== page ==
Senate Republicans take aim at regulatory reform

Senate Republicans began weeding through “layer upon layer upon layer” of federal rules Wednesday during a regulatory reform hearing.

The Senate Homeland Security and Governmental Affairs Committee examined ways in which the federal government could reduce the regulatory burdens on businesses by removing unnecessary and duplicate rules.

“When I look around this country, I see the layer upon layer upon layer of federal regulations as a threat to America’s economic security,” Chairman Ron JohnsonRonald (Ron) Harold JohnsonGOP senators divided over approach to election security Democrats make U-turn on calling border a 'manufactured crisis' GOP frets about Trump's poll numbers MORE (R-Wis.) said at the hearing.

Regulatory reform is a popular issue for both parties.

Republicans and Democrats, who generally disagree on major regulations, are seeking a bipartisan approach that would remove unnecessary and duplicate rules that often fly under the radar.

But common ground may be tough to find for two parties that often find themselves as much at odds over regulations as any other issue.

The lawmakers reviewed three Republican-backed pieces of legislation that propose to do just that — the Smarter Regs Act, Principled Rulemaking Act, and Early Participation in Regulations Act

Sen. Heidi HeitkampMary (Heidi) Kathryn HeitkampLobbying World Pro-trade group targets Democratic leadership in push for new NAFTA On The Money: Stocks sink on Trump tariff threat | GOP caught off guard by new trade turmoil | Federal deficit grew 38 percent this fiscal year | Banks avoid taking position in Trump, Dem subpoena fight MORE (D-N.D.) also sponsored the three bills, even though some of her Democrat colleagues remain skeptical.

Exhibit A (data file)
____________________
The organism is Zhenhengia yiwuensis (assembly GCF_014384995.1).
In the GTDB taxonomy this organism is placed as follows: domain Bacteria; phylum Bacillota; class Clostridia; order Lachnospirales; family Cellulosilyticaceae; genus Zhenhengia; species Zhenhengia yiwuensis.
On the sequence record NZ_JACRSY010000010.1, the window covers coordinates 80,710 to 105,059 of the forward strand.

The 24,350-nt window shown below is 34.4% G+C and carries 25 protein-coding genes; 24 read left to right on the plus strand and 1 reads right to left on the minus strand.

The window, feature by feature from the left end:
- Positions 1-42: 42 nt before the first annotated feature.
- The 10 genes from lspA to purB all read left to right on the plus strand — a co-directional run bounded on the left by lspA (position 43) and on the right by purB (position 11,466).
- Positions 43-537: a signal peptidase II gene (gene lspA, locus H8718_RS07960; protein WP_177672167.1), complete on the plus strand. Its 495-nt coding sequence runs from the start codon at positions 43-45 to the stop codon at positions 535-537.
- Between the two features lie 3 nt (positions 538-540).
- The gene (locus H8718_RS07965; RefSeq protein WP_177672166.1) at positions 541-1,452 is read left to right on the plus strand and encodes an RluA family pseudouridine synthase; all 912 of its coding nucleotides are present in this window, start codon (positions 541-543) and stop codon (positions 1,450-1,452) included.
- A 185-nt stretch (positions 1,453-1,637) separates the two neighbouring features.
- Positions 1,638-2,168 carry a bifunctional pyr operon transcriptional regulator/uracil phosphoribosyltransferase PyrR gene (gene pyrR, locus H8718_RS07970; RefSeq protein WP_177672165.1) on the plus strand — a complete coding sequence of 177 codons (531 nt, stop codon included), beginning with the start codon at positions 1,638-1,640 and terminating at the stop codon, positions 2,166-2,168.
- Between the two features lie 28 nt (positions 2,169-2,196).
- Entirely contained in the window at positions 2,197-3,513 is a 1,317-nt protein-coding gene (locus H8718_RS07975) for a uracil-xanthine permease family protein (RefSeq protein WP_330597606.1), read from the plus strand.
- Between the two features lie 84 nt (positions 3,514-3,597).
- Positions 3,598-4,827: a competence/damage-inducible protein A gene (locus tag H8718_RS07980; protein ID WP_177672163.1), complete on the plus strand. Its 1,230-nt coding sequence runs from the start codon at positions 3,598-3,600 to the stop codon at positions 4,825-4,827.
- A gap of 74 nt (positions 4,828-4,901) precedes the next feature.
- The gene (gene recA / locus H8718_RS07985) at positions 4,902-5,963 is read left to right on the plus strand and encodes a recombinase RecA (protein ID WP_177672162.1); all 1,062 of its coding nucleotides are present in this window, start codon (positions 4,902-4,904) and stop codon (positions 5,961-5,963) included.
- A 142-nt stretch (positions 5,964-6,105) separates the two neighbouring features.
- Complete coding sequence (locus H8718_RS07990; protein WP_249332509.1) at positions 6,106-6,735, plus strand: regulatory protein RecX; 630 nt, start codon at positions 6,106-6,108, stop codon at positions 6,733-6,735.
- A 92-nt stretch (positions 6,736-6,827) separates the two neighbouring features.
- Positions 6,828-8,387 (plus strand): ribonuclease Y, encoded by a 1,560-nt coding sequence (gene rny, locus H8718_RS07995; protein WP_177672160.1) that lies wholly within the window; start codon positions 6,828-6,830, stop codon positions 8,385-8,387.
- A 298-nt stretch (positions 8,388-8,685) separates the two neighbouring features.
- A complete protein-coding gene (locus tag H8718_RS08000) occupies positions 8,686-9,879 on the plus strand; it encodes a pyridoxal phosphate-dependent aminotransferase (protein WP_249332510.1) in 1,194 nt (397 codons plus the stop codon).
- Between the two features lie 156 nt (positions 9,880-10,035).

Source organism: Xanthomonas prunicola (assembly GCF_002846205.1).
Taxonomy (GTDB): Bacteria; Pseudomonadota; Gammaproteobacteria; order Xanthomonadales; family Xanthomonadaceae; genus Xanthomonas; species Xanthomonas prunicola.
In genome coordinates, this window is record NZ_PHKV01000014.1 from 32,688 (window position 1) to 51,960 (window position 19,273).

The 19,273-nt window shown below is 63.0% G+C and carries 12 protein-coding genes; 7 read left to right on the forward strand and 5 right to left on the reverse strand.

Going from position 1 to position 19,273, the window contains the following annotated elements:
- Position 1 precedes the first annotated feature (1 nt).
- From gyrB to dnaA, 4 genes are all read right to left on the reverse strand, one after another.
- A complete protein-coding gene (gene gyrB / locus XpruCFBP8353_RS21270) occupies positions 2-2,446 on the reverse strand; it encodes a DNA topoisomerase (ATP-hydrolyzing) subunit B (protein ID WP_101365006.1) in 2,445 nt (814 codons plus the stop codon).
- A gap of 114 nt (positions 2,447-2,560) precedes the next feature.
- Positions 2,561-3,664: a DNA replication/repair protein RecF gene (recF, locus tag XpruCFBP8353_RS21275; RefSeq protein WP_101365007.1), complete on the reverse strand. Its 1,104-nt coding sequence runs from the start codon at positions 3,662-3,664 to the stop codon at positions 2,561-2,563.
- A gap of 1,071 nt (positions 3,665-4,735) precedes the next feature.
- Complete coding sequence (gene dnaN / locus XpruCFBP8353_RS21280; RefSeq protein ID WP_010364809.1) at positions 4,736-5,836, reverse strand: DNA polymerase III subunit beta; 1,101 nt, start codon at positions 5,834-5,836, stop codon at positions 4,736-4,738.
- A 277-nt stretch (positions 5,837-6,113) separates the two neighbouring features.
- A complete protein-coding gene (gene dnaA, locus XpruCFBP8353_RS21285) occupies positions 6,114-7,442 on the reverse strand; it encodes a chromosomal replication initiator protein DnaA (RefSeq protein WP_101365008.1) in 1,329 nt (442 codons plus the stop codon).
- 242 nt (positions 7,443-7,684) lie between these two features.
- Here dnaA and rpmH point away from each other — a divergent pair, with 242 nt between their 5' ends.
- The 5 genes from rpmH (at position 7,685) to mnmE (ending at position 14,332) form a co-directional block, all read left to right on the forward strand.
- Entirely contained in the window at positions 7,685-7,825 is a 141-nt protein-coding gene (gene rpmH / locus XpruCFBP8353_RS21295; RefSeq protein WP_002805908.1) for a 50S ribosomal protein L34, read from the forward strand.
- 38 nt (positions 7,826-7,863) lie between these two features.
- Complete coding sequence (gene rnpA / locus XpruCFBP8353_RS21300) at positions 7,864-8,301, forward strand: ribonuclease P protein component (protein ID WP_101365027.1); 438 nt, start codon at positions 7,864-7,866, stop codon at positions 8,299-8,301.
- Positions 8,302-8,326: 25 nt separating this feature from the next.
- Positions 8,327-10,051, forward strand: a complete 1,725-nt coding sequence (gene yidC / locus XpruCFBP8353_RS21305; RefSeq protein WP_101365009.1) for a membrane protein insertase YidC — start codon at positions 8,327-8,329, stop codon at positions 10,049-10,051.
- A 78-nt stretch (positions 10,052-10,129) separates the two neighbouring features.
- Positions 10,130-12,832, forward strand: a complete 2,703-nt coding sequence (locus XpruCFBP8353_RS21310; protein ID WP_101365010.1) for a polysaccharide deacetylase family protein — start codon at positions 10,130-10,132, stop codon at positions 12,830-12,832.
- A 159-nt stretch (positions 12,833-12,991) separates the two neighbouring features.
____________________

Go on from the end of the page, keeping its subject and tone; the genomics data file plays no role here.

“These are not aimed at any one regulation or agency,” Johnson said. “Rather, these are reforms of the rulemaking system.”

“These bills acknowledge that the root of the problem isn’t any one regulatory agency, but a process that often lacks accountability and a connection to real-world impacts,” he added.

But the top Democrat on the committee, Sen. Tom CarperThomas (Tom) Richard CarperThe '90-10 rule' in higher education is a target on veterans' backs Trump proposal nixes review of long-term climate impacts Democrats want White House hopefuls to cool it on Biden attacks MORE (D-Del.), expressed “serious concerns” with the proposed legislation.

“I worry that many of these proposals focus too much on the costs of the regulations, while ignoring the benefits,” Carper said at the hearing. “Many of the proposals also would add additional hurdles to the regulatory process that would make it even more complicated and lead to significant regulatory delays."